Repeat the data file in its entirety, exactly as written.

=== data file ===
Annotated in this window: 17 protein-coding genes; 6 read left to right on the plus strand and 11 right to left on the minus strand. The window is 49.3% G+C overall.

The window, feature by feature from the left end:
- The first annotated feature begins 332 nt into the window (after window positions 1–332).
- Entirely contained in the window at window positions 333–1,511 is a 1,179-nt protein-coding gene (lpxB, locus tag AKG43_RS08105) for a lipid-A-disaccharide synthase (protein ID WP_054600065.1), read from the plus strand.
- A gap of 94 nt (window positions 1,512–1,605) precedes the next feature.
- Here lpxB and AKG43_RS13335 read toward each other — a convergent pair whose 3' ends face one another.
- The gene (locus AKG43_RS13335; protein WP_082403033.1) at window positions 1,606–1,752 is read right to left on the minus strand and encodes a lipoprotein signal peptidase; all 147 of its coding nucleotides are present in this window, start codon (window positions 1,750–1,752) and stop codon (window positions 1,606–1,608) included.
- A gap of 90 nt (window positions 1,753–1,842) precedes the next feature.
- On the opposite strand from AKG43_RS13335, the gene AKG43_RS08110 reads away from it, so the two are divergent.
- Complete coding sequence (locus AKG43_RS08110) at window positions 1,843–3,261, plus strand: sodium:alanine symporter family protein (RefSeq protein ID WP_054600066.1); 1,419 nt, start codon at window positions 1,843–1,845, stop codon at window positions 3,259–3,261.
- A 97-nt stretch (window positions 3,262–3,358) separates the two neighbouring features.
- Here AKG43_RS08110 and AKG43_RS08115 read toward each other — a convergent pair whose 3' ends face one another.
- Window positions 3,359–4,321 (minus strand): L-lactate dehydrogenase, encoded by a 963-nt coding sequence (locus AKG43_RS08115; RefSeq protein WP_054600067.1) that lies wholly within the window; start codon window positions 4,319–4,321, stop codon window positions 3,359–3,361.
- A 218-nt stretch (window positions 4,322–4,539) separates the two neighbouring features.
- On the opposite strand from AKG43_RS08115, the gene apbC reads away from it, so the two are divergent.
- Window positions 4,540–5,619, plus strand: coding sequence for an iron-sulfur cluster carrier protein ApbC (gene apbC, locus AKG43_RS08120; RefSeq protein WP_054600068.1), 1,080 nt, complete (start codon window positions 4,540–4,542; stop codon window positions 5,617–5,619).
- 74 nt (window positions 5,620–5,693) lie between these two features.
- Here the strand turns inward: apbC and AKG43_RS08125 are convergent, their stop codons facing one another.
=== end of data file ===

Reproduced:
Annotated in this window: 17 protein-coding genes; 6 read left to right on the plus strand and 11 right to left on the minus strand. The window is 49.3% G+C overall.

The window, feature by feature from the left end:
- The first annotated feature begins 332 nt into the window (after window positions 1–332).
- Entirely contained in the window at window positions 333–1,511 is a 1,179-nt protein-coding gene (lpxB, locus tag AKG43_RS08105) for a lipid-A-disaccharide synthase (protein ID WP_054600065.1), read from the plus strand.
- A gap of 94 nt (window positions 1,512–1,605) precedes the next feature.
- Here lpxB and AKG43_RS13335 read toward each other — a convergent pair whose 3' ends face one another.
- The gene (locus AKG43_RS13335; protein WP_082403033.1) at window positions 1,606–1,752 is read right to left on the minus strand and encodes a lipoprotein signal peptidase; all 147 of its coding nucleotides are present in this window, start codon (window positions 1,750–1,752) and stop codon (window positions 1,606–1,608) included.
- A gap of 90 nt (window positions 1,753–1,842) precedes the next feature.
- On the opposite strand from AKG43_RS13335, the gene AKG43_RS08110 reads away from it, so the two are divergent.
- Complete coding sequence (locus AKG43_RS08110) at window positions 1,843–3,261, plus strand: sodium:alanine symporter family protein (RefSeq protein ID WP_054600066.1); 1,419 nt, start codon at window positions 1,843–1,845, stop codon at window positions 3,259–3,261.
- A 97-nt stretch (window positions 3,262–3,358) separates the two neighbouring features.
- Here AKG43_RS08110 and AKG43_RS08115 read toward each other — a convergent pair whose 3' ends face one another.
- Window positions 3,359–4,321 (minus strand): L-lactate dehydrogenase, encoded by a 963-nt coding sequence (locus AKG43_RS08115; RefSeq protein WP_054600067.1) that lies wholly within the window; start codon window positions 4,319–4,321, stop codon window positions 3,359–3,361.
- A 218-nt stretch (window positions 4,322–4,539) separates the two neighbouring features.
- On the opposite strand from AKG43_RS08115, the gene apbC reads away from it, so the two are divergent.
- Window positions 4,540–5,619, plus strand: coding sequence for an iron-sulfur cluster carrier protein ApbC (gene apbC, locus AKG43_RS08120; RefSeq protein WP_054600068.1), 1,080 nt, complete (start codon window positions 4,540–4,542; stop codon window positions 5,617–5,619).
- 74 nt (window positions 5,620–5,693) lie between these two features.
- Here the strand turns inward: apbC and AKG43_RS08125 are convergent, their stop codons facing one another.